The overall impression from the interview is that Timberlake is open to a variety of monetary rules, as long as the rules are written in stone. He offers positive remarks about a gold standard, about a monetary policy focused solely on the price level, and a monetary policy that would involve a fixed rate of growth in the money supply. As one example, he cites discussed his reaction to the rule Milton Friedman proposed in the 1970s for a fixed rate of growth in the money supply.

"Friedman recommended a steadily increasing quantity of money — that is, bank checking deposits and currency —between 2 and 5 percent per year. Prices might rise or fall a little, but everybody would know that things were going to get better or be restrained simply because the Fed had to follow a quantity-of-money rule. I wrote him a letter at the time and remarked, “I agree with your idea of a stable rate of increase in the quantity of money, and I suggest a rate of 3.65 percent per year, and 3.66 percent for leap years — 1/100 of 1 percent per day.”
I can feel the pull of Timberlake's view, swirling around my ankles, but I am not persuaded. When you lash yourself to the mast,  as Odysseus did to resist the call of the Sirens, you are indeed constrained from giving in to temptation. But if an unforeseen problem arises while you have lashed yourself to the mast, you are incapacitated from dealing with the problem. As Timberlake readily concedes, having the Federal Reserve surrender all discretion is not at all likely. Thus, the pragmatic questions are about what kinds of constraints on the Fed, including a continual process of transparency and self-explanation, are most useful.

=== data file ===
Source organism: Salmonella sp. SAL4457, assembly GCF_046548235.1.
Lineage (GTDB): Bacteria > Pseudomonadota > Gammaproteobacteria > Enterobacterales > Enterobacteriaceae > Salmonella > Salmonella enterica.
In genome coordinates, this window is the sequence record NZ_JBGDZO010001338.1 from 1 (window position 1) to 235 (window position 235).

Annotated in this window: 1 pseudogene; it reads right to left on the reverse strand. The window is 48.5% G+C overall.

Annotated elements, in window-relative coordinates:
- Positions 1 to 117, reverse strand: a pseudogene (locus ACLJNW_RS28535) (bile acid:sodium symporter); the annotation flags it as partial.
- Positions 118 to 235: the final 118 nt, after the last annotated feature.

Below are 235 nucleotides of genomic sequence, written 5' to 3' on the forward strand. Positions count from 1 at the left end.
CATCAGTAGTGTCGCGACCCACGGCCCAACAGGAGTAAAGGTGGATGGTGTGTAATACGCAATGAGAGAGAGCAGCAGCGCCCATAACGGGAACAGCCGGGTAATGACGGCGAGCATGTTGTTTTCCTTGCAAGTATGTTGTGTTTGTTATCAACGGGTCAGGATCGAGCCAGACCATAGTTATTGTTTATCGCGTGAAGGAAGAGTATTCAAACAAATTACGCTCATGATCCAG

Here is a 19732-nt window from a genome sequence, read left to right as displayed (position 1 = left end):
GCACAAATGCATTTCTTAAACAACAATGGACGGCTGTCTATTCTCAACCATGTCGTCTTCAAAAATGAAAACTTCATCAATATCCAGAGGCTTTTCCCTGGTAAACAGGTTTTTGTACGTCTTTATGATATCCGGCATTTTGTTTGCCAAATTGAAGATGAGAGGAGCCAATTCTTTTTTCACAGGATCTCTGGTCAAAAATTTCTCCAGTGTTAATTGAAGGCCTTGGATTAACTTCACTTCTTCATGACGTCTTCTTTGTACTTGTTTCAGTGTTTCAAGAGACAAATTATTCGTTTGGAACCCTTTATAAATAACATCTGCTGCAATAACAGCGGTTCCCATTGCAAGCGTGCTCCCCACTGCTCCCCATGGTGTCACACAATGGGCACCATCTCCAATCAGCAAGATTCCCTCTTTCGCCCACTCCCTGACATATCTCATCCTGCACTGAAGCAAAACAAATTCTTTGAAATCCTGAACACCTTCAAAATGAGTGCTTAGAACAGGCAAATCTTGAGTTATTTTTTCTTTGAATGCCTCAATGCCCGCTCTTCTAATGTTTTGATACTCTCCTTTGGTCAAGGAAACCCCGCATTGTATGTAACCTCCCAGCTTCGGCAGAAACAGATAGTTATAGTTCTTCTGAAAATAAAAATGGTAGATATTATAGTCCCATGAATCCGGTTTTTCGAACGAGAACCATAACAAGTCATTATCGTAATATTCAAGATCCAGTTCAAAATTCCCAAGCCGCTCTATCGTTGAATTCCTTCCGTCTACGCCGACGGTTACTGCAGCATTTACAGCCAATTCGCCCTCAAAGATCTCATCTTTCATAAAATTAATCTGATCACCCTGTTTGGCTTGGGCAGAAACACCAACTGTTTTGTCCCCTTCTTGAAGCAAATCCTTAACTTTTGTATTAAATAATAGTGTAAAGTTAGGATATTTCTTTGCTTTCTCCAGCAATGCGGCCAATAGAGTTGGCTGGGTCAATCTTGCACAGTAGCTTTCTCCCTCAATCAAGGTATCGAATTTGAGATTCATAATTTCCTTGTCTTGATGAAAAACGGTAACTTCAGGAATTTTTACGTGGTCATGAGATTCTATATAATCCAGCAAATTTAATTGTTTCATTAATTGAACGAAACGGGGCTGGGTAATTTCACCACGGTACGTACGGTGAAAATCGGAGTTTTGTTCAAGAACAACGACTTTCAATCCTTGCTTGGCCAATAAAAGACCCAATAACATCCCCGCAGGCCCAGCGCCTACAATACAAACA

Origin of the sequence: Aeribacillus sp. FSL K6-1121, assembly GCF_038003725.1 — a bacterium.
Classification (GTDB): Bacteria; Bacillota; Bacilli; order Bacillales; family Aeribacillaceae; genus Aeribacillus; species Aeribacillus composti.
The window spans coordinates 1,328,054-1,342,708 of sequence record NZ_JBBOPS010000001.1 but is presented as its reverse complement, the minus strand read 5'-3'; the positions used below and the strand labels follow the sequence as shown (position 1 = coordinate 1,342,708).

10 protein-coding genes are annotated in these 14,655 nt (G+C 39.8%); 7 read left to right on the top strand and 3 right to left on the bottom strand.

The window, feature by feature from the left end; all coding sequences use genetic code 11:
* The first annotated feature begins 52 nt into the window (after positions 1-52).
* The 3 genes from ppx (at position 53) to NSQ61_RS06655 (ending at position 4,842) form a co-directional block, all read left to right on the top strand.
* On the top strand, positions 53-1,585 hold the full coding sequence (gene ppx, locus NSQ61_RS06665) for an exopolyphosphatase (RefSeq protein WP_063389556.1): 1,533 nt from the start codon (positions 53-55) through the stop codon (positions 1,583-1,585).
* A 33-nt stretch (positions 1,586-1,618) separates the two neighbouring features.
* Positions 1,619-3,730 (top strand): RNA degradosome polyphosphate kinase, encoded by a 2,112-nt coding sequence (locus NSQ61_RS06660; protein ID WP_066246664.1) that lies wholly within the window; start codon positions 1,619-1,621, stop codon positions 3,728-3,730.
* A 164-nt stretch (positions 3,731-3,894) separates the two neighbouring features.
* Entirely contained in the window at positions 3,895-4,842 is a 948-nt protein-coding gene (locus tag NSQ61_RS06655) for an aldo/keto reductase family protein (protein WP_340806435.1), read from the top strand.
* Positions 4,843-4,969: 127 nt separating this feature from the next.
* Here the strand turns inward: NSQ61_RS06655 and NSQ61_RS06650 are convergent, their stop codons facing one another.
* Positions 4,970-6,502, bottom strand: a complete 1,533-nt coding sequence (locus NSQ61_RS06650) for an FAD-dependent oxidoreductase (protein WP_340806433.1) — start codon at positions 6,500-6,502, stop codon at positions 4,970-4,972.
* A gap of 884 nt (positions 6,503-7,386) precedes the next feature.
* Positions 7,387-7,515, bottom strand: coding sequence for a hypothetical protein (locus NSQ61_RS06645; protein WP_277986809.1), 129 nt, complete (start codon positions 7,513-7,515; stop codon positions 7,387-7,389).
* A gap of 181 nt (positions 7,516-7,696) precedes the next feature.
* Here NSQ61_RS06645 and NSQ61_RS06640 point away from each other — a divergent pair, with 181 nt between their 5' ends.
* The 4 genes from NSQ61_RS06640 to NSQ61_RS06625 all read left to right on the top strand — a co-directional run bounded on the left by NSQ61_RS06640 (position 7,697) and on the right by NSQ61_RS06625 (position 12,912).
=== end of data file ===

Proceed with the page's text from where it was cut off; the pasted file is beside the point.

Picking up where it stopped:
As a coda, Timberlake has a nice story about Milton Friedman offering him some key advice when he was a graduate student.

I recall the time when I presented a potential Ph.D. thesis proposal at Chicago to the economics department. The audience included professors and many able graduate students. I could feel that my presentation was not going over very well. After the ordeal was over, Friedman said to me, “Come back up to my office.” When we were there, he said, “The committee and the department think that your thesis proposal has less than a 0.5 probability of acceptance.” I knew that was coming, and I despondently replied that I had had a very frustrating time “finding a thesis.” My words suggested that a thesis was a bauble that one found in a desert of intellect that no one else had discovered. It was then that Milton Friedman turned me around and started me on the road to being an economist. “Dick,” he said, “theses are formed, not found.” It was the single most important event in my professional life. I finally could grasp what economic research was supposed to be.